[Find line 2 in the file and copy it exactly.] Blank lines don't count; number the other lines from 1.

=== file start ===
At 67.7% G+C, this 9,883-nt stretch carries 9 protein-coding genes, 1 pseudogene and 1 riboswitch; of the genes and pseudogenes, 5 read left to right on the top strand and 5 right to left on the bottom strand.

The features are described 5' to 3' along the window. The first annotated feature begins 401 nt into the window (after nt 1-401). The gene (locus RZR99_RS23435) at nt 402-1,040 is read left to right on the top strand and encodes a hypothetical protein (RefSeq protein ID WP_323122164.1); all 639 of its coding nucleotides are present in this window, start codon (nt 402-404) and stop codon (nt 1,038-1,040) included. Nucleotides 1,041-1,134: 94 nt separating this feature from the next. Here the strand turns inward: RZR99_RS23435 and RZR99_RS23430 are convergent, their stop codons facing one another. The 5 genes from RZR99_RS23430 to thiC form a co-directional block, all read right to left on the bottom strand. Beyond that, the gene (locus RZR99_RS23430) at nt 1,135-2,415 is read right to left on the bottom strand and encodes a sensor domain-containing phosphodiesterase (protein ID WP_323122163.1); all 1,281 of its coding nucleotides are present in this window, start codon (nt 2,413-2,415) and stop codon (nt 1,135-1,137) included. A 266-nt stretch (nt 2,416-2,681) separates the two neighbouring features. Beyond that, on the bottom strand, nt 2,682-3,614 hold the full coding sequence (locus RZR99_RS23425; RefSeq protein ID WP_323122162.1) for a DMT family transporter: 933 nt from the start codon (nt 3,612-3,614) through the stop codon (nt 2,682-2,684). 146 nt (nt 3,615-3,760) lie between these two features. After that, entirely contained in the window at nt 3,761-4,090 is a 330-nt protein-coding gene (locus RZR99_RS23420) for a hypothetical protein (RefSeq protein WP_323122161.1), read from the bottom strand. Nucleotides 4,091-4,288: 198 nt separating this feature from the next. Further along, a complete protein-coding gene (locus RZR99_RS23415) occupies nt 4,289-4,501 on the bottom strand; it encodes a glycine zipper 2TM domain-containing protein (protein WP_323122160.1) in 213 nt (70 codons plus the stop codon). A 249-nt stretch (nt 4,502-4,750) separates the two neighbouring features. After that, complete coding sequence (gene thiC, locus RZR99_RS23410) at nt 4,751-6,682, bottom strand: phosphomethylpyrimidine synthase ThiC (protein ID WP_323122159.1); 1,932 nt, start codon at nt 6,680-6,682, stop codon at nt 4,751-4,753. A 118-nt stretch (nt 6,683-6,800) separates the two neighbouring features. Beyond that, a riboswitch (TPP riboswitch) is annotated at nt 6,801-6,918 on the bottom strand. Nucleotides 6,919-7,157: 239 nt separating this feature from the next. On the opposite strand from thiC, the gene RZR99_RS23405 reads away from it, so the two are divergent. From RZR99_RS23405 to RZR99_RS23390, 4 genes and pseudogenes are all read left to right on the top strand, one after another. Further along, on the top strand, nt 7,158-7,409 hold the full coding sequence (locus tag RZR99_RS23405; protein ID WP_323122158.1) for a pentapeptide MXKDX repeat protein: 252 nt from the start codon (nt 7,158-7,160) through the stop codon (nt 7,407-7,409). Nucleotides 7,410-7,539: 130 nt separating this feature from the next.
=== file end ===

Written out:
The features are described 5' to 3' along the window. The first annotated feature begins 401 nt into the window (after nt 1-401). The gene (locus RZR99_RS23435) at nt 402-1,040 is read left to right on the top strand and encodes a hypothetical protein (RefSeq protein ID WP_323122164.1); all 639 of its coding nucleotides are present in this window, start codon (nt 402-404) and stop codon (nt 1,038-1,040) included. Nucleotides 1,041-1,134: 94 nt separating this feature from the next. Here the strand turns inward: RZR99_RS23435 and RZR99_RS23430 are convergent, their stop codons facing one another. The 5 genes from RZR99_RS23430 to thiC form a co-directional block, all read right to left on the bottom strand. Beyond that, the gene (locus RZR99_RS23430) at nt 1,135-2,415 is read right to left on the bottom strand and encodes a sensor domain-containing phosphodiesterase (protein ID WP_323122163.1); all 1,281 of its coding nucleotides are present in this window, start codon (nt 2,413-2,415) and stop codon (nt 1,135-1,137) included. A 266-nt stretch (nt 2,416-2,681) separates the two neighbouring features. Beyond that, on the bottom strand, nt 2,682-3,614 hold the full coding sequence (locus RZR99_RS23425; RefSeq protein ID WP_323122162.1) for a DMT family transporter: 933 nt from the start codon (nt 3,612-3,614) through the stop codon (nt 2,682-2,684). 146 nt (nt 3,615-3,760) lie between these two features. After that, entirely contained in the window at nt 3,761-4,090 is a 330-nt protein-coding gene (locus RZR99_RS23420) for a hypothetical protein (RefSeq protein WP_323122161.1), read from the bottom strand. Nucleotides 4,091-4,288: 198 nt separating this feature from the next. Further along, a complete protein-coding gene (locus RZR99_RS23415) occupies nt 4,289-4,501 on the bottom strand; it encodes a glycine zipper 2TM domain-containing protein (protein WP_323122160.1) in 213 nt (70 codons plus the stop codon). A 249-nt stretch (nt 4,502-4,750) separates the two neighbouring features. After that, complete coding sequence (gene thiC, locus RZR99_RS23410) at nt 4,751-6,682, bottom strand: phosphomethylpyrimidine synthase ThiC (protein ID WP_323122159.1); 1,932 nt, start codon at nt 6,680-6,682, stop codon at nt 4,751-4,753. A 118-nt stretch (nt 6,683-6,800) separates the two neighbouring features. Beyond that, a riboswitch (TPP riboswitch) is annotated at nt 6,801-6,918 on the bottom strand. Nucleotides 6,919-7,157: 239 nt separating this feature from the next. On the opposite strand from thiC, the gene RZR99_RS23405 reads away from it, so the two are divergent. From RZR99_RS23405 to RZR99_RS23390, 4 genes and pseudogenes are all read left to right on the top strand, one after another. Further along, on the top strand, nt 7,158-7,409 hold the full coding sequence (locus tag RZR99_RS23405; protein ID WP_323122158.1) for a pentapeptide MXKDX repeat protein: 252 nt from the start codon (nt 7,158-7,160) through the stop codon (nt 7,407-7,409). Nucleotides 7,410-7,539: 130 nt separating this feature from the next.